As a child I loved real-time strategy (RTS) games. A large and fairly open world, several players, competition for resources, and a goal of producing armies to conquer my opponents. Something about the mix of freedom and strategy was an absolute joy to me.
Games like Rise of Nations and Supreme Commander showed me how powerful computers could be. Some of my first serious programming was building community projects like gametags or modding tools.
I always wanted to build my own RTS game from scratch. Master all the different things needed: game design, engine design, graphics design, efficient pathfinding. It’s taken a long time to get there, partly because I don’t like C++.
Due to the pandemic, I had enough time last year to realise this old dream. Now that I’ve been making my blog more active it’s time to share it properly.
My game is called RTT. Here’s a preview:
RTT contains all the key elements of an RTS game: resource collection, unit production, AIs, obstacles, realistic pathfinding. And it runs completely in the browser! The engine is written in TypeScript. Pathfinding is done with a mix of my own routines and the navmesh npm library. It’s rendered using ThreeJS, WebGL and GLSL.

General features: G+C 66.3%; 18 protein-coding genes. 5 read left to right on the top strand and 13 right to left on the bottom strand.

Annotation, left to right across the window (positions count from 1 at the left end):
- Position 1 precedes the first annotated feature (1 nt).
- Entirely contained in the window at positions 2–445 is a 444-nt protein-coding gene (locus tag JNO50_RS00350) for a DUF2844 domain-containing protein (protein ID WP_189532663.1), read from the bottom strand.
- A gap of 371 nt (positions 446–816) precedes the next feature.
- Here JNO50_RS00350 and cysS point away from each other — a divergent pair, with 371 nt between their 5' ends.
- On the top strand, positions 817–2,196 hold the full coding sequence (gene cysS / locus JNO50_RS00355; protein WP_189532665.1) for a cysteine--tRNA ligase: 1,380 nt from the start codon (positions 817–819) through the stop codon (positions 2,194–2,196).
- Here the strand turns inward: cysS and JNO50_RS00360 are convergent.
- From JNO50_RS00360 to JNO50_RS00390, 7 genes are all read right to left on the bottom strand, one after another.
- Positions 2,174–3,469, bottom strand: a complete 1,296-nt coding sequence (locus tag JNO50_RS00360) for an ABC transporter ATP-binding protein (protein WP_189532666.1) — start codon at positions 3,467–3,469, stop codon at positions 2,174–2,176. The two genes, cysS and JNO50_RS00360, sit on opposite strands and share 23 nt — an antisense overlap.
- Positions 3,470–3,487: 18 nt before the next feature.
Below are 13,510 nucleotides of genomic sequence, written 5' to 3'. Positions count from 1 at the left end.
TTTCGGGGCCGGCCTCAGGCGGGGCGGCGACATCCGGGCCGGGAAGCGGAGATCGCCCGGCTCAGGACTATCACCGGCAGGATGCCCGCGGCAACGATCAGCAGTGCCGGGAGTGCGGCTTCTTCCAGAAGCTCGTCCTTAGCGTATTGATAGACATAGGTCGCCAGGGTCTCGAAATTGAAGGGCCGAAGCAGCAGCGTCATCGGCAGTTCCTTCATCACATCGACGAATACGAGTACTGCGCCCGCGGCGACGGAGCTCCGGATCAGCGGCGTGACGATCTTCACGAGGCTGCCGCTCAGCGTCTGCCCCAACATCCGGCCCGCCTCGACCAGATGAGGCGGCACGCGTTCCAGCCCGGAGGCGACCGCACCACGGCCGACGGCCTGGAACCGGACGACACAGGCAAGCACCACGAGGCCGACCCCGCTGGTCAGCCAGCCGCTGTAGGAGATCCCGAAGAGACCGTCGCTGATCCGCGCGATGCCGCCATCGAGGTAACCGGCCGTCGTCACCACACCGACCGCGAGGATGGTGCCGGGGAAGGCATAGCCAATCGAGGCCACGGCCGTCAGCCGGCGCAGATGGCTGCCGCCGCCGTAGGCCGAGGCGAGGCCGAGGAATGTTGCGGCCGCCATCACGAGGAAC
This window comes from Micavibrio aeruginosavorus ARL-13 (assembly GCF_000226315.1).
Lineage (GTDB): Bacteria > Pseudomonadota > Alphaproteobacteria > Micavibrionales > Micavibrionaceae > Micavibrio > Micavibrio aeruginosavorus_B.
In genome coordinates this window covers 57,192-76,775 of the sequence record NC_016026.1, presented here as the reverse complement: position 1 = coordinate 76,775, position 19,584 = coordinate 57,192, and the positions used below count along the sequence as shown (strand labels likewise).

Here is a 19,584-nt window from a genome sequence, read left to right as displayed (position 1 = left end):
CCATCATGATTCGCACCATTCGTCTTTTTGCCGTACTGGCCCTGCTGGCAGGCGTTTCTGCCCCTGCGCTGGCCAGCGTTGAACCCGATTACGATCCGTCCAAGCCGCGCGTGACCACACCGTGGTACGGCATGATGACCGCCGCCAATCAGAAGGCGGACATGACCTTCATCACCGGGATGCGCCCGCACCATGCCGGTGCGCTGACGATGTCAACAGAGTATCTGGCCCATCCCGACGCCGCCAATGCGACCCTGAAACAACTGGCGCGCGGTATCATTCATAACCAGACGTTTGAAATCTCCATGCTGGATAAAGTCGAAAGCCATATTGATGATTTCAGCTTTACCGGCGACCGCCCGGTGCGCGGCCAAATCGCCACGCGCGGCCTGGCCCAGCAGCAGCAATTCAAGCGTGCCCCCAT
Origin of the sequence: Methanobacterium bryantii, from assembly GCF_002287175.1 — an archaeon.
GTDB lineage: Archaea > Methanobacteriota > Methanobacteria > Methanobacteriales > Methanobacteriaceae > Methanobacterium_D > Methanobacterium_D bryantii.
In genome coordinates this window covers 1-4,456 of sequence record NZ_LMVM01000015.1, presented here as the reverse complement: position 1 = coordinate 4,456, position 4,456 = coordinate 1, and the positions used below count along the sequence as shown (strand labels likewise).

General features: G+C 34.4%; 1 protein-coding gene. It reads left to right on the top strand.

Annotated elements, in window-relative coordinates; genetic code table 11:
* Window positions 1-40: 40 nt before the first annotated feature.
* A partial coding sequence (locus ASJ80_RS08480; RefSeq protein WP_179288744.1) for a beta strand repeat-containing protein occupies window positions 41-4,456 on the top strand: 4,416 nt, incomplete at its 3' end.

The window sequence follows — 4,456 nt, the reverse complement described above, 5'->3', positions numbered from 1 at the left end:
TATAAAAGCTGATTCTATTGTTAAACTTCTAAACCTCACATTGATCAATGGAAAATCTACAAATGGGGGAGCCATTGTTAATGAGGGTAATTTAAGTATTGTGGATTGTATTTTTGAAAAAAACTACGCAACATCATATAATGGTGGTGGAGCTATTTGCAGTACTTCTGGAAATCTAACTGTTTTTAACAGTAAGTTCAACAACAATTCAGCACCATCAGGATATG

There are several different types of units. Small engineers that can go build structures or collide with enemies. Larger tanks that spray out projectiles. Artillery that sends slow, powerful projectiles. And laser tanks that do exactly what it sounds like.
Getting it performant in multiple browsers has been hell. For a long time I was close to giving up. Even once I’d dealt with the worst-profiling code, and done things like caching paths, performance inside browsers varies a lot. My 6-year-old MacBook Pro with integrated graphics runs well now, and that’s something I’m very proud of.
There’s no proper UI right now, so all the players are AIs. There’s some difficult problems taking it further, that I’ll take about another day. But you can click-drag to select units and right-click to move them. Go have a play!